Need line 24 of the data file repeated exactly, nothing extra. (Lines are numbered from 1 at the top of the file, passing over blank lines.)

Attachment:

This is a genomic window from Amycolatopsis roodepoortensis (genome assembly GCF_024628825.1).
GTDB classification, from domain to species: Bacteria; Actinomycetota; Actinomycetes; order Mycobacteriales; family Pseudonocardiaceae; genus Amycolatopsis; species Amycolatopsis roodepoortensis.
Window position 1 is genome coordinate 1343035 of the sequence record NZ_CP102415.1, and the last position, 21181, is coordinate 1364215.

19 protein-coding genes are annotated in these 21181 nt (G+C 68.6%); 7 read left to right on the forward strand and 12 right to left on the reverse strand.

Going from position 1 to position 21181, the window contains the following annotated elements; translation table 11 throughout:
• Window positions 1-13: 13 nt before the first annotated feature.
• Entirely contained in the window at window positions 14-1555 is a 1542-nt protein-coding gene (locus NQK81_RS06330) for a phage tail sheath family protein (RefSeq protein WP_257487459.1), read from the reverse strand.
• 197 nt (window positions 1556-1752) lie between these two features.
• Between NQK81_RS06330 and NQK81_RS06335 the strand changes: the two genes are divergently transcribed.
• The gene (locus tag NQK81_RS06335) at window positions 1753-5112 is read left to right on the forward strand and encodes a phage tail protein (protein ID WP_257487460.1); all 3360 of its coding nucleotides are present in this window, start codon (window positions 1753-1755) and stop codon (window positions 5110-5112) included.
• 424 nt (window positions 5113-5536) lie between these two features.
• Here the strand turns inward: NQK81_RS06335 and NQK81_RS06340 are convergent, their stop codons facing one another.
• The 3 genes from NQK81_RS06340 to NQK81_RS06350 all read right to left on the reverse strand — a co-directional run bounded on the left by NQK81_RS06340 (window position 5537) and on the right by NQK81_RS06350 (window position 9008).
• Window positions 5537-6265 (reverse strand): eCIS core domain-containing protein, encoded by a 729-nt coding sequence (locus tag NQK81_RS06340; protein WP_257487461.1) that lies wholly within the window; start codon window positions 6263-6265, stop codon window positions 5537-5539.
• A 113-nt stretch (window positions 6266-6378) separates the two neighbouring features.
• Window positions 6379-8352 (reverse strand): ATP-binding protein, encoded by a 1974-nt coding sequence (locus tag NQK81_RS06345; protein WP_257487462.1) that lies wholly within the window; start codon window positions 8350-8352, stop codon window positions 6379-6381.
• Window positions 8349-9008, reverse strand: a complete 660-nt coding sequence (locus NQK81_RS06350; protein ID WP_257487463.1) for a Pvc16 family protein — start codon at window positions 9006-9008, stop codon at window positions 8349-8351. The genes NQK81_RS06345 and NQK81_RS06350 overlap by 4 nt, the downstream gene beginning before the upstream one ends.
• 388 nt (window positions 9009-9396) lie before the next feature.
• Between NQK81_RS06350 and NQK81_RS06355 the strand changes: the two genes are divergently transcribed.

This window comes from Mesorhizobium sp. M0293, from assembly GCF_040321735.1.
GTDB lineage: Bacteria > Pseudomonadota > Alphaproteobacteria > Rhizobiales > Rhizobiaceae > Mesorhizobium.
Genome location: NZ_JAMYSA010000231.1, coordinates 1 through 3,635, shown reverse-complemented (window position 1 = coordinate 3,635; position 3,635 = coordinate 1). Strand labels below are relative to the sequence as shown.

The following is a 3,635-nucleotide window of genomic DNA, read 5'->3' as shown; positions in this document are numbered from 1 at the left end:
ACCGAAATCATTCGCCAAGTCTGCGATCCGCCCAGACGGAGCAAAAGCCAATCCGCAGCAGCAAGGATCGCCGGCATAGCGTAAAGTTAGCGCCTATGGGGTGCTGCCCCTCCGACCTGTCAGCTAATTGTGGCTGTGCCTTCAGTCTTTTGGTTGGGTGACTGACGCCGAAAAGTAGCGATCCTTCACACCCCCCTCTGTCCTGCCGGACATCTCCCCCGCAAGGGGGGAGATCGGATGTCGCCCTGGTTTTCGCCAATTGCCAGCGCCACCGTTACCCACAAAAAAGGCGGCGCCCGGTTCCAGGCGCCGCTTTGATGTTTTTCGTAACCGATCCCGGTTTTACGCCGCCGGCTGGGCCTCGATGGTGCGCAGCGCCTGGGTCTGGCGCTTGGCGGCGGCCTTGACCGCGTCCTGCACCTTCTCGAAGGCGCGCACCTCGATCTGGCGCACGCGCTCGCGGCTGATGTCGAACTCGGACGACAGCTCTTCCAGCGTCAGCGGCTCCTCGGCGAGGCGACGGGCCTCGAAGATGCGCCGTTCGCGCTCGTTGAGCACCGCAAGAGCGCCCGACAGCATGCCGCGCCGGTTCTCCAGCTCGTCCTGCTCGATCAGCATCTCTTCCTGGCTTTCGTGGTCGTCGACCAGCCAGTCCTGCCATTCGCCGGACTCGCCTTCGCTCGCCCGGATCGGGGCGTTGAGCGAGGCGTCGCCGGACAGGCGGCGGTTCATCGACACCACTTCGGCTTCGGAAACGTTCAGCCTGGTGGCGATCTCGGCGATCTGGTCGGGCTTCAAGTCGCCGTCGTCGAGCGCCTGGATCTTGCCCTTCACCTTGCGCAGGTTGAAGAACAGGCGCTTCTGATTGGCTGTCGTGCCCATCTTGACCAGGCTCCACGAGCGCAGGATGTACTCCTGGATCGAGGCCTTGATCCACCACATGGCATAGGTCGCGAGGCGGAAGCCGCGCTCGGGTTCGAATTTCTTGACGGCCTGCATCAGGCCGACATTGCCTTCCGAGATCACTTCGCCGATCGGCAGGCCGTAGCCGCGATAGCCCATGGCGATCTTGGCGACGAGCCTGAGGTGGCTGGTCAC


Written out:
ACCGAAATCATTCGCCAAGTCTGCGATCCGCCCAGACGGAGCAAAAGCCAATCCGCAGCAGCAAGGATCGCCGGCATAGCGTAAAGTTAGCGCCTATGGGGTGCTGCCCCTCCGACCTGTCAGCTAATTGTGGCTGTGCCTTCAGTCTTTTGGTTGGGTGACTGACGCCGAAAAGTAGCGATCCTTCACACCCCCCTCTGTCCTGCCGGACATCTCCCCCGCAAGGGGGGAGATCGGATGTCGCCCTGGTTTTCGCCAATTGCCAGCGCCACCGTTACCCACAAAAAAGGCGGCGCCCGGTTCCAGGCGCCGCTTTGATGTTTTTCGTAACCGATCCCGGTTTTACGCCGCCGGCTGGGCCTCGATGGTGCGCAGCGCCTGGGTCTGGCGCTTGGCGGCGGCCTTGACCGCGTCCTGCACCTTCTCGAAGGCGCGCACCTCGATCTGGCGCACGCGCTCGCGGCTGATGTCGAACTCGGACGACAGCTCTTCCAGCGTCAGCGGCTCCTCGGCGAGGCGACGGGCCTCGAAGATGCGCCGTTCGCGCTCGTTGAGCACCGCAAGAGCGCCCGACAGCATGCCGCGCCGGTTCTCCAGCTCGTCCTGCTCGATCAGCATCTCTTCCTGGCTTTCGTGGTCGTCGACCAGCCAGTCCTGCCATTCGCCGGACTCGCCTTCGCTCGCCCGGATCGGGGCGTTGAGCGAGGCGTCGCCGGACAGGCGGCGGTTCATCGACACCACTTCGGCTTCGGAAACGTTCAGCCTGGTGGCGATCTCGGCGATCTGGTCGGGCTTCAAGTCGCCGTCGTCGAGCGCCTGGATCTTGCCCTTCACCTTGCGCAGGTTGAAGAACAGGCGCTTCTGATTGGCTGTCGTGCCCATCTTGACCAGGCTCCACGAGCGCAGGATGTACTCCTGGATCGAGGCCTTGATCCACCACATGGCATAGGTCGCGAGGCGGAAGCCGCGCTCGGGTTCGAATTTCTTGACGGCCTGCATCAGGCCGACATTGCCTTCCGAGATCACTTCGCCGATCGGCAGGCCGTAGCCGCGATAGCCCATGGCGATCTTGGCGACGAGCCTGAGGTGGCTGGTCAC